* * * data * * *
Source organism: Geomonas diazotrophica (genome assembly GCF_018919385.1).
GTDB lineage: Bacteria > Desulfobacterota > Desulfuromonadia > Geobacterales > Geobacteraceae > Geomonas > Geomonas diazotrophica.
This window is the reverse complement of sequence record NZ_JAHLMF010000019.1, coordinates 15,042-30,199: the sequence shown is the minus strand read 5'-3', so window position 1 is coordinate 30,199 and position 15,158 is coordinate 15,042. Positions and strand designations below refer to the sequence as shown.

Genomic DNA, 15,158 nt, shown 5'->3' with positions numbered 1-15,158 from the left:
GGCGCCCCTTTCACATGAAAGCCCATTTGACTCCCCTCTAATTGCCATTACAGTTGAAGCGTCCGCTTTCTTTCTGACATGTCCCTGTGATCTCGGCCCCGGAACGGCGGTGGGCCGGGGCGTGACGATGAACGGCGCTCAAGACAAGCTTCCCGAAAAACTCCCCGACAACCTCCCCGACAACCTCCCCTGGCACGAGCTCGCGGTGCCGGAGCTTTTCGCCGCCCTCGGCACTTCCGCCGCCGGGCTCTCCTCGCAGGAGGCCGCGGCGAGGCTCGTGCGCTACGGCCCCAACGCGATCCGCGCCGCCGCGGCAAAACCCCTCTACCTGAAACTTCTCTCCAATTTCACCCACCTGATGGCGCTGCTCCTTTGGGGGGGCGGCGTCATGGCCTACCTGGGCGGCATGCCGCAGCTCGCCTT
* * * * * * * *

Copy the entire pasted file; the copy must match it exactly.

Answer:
Source organism: Geomonas diazotrophica (genome assembly GCF_018919385.1).
GTDB lineage: Bacteria > Desulfobacterota > Desulfuromonadia > Geobacterales > Geobacteraceae > Geomonas > Geomonas diazotrophica.
This window is the reverse complement of sequence record NZ_JAHLMF010000019.1, coordinates 15,042-30,199: the sequence shown is the minus strand read 5'-3', so window position 1 is coordinate 30,199 and position 15,158 is coordinate 15,042. Positions and strand designations below refer to the sequence as shown.

Genomic DNA, 15,158 nt, shown 5'->3' with positions numbered 1-15,158 from the left:
GGCGCCCCTTTCACATGAAAGCCCATTTGACTCCCCTCTAATTGCCATTACAGTTGAAGCGTCCGCTTTCTTTCTGACATGTCCCTGTGATCTCGGCCCCGGAACGGCGGTGGGCCGGGGCGTGACGATGAACGGCGCTCAAGACAAGCTTCCCGAAAAACTCCCCGACAACCTCCCCGACAACCTCCCCTGGCACGAGCTCGCGGTGCCGGAGCTTTTCGCCGCCCTCGGCACTTCCGCCGCCGGGCTCTCCTCGCAGGAGGCCGCGGCGAGGCTCGTGCGCTACGGCCCCAACGCGATCCGCGCCGCCGCGGCAAAACCCCTCTACCTGAAACTTCTCTCCAATTTCACCCACCTGATGGCGCTGCTCCTTTGGGGGGGCGGCGTCATGGCCTACCTGGGCGGCATGCCGCAGCTCGCCTT